Tips for driving in
Cape Town's Traffic
The N1 Highway with its colourful Oleander bushes on the centre island.
Driving on South African roads can be quite an experience for visitors from abroad.
In fact driving in Cape Town and driving in Johannesburg is so different its like driving in another country.
Funnily enough its not the rules of the road that are different but the way people in the different provinces apply the rules.
South African drivers are always in a hurry so hate to be held up by a slower driver or someone in a smaller car.
On a three lane highway the right hand land is the fast lane and some drivers think that they own this lane.
Often driving in the other two lanes one is held up by slower traffic and has to make use of the third lane.
Drivers of the luxury cars either will not let you into the lane until they have gone past or drive so close to your tail if you manage to get into the fast lane that you think they are going to ram you.
For them it does not matter if you are overtaking a large truck or a line of slow moving traffic as long as you get out of their way.
Sometimes these aggressive drivers drive into the yellow lines on the far right of the highway to overtake you.
I have had many experiences where I am driving in the fast lane with a slower car in front of me and someone comes up from behind thinking that he can drive faster than I am in the same spot that I have on the road.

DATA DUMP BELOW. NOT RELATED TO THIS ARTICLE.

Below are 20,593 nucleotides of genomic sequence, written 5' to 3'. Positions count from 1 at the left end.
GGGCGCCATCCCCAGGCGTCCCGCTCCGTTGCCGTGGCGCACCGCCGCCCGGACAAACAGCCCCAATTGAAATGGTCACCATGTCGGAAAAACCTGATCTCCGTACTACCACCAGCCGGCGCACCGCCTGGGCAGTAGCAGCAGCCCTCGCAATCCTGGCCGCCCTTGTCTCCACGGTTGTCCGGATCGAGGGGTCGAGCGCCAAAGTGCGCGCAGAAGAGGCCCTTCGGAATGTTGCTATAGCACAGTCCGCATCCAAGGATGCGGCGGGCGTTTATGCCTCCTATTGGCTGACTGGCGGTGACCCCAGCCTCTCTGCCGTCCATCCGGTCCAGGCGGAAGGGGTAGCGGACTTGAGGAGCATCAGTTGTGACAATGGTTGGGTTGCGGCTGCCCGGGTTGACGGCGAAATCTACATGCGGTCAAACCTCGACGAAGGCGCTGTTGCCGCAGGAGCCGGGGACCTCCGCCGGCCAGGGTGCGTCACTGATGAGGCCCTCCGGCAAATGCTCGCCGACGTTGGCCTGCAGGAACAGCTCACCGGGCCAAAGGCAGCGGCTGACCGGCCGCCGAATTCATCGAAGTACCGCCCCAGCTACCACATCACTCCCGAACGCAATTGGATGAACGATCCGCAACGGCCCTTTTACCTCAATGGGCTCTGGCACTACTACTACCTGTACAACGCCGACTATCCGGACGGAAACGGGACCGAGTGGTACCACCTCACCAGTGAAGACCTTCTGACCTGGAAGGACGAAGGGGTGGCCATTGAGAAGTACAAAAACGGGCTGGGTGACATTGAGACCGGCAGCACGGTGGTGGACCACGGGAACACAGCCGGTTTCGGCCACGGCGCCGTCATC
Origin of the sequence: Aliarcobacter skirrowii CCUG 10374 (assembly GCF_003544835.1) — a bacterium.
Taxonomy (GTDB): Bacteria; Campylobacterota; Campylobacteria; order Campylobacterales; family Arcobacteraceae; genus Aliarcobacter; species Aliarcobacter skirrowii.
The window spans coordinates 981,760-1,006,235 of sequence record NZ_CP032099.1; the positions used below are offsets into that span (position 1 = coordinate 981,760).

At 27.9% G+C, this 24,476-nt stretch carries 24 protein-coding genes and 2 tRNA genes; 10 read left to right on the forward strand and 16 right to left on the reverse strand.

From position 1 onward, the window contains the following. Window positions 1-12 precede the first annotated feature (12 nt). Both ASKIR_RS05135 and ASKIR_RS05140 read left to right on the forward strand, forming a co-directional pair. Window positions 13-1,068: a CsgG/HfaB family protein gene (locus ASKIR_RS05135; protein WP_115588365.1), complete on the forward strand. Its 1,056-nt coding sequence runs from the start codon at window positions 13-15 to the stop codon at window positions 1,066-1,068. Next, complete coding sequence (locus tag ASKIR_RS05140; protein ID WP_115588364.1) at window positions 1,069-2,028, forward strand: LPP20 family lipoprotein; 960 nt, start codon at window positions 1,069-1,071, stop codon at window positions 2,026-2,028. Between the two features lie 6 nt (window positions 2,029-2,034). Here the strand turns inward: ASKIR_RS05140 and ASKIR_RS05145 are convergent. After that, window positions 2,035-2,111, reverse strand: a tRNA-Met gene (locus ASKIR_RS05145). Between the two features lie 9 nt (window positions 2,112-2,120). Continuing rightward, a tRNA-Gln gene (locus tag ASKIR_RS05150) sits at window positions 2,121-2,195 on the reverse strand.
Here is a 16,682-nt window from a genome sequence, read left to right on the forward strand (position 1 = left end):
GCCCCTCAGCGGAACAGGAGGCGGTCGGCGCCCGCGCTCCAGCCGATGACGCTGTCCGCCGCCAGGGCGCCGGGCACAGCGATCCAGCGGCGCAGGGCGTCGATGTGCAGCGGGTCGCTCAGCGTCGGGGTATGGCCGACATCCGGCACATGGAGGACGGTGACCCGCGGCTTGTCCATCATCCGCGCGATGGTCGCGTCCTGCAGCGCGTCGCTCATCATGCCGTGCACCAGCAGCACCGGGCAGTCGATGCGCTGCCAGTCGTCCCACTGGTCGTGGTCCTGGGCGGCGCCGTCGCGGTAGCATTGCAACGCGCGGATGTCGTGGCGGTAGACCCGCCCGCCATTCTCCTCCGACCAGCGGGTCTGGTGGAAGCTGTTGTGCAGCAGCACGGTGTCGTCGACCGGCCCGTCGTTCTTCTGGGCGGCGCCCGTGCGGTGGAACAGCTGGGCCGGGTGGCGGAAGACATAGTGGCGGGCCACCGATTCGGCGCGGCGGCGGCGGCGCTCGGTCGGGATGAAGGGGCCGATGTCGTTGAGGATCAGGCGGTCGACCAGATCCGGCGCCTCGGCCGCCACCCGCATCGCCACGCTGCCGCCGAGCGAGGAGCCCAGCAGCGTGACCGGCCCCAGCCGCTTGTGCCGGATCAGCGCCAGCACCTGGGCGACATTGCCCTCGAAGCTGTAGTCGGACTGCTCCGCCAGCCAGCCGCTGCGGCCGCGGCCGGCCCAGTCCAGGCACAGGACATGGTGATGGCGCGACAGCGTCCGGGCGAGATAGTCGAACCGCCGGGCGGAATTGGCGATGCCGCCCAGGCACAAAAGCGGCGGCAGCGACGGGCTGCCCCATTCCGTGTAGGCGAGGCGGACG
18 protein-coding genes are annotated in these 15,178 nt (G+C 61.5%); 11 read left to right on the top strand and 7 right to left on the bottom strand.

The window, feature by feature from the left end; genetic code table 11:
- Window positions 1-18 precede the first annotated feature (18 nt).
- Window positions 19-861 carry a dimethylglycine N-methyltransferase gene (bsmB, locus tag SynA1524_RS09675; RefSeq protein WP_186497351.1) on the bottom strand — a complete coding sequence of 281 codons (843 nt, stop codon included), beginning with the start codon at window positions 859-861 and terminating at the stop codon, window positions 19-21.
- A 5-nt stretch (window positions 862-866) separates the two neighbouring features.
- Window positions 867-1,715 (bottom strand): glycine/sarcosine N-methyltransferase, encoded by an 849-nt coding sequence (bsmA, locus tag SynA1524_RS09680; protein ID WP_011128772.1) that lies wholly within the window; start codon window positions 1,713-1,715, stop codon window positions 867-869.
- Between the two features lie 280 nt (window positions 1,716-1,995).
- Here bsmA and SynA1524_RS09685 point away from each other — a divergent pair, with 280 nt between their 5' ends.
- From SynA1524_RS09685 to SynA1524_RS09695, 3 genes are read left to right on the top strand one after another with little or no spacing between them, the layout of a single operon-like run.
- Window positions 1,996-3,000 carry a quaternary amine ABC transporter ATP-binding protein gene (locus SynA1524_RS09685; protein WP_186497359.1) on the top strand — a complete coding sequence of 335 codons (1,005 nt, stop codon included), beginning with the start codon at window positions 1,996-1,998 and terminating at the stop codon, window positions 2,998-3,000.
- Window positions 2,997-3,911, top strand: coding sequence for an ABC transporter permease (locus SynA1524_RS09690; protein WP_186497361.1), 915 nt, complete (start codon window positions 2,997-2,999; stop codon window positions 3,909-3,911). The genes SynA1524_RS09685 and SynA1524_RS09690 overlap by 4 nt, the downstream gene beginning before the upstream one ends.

It's absolutely crazy.
The main roads around Cape Town are not much better especially where our minibus taxis are concerned.
The taxi drivers show absolutely NO RESPECT for other vehicles on the road.
They tend to drive on the right of the road and look for their passengers on the pavement on the left hand side as traffic on the left is too slow for them.
Of course the holdups and slow traffic are caused by them
swinging across into the left hand lane when somebody needs to picked up or dropped off.
If you happen to be next to them when they want to cross they just force you to allow them in, and then once in the left hand lane they stop dead and block your progress for a couple of minutes while they load their passengers.
Hooting and gnashing your teeth has no effect as they are completely deaf to complaints of other road users.
If you really upset them they take out a gun and point it at you and you end up the victim.
Of course once they have loaded their passengers they pull away without looking and if you happen to be next to them its up to you to give way or take the consequences of your actions.
In South Africa a large proportion of our road deaths are pedestrians.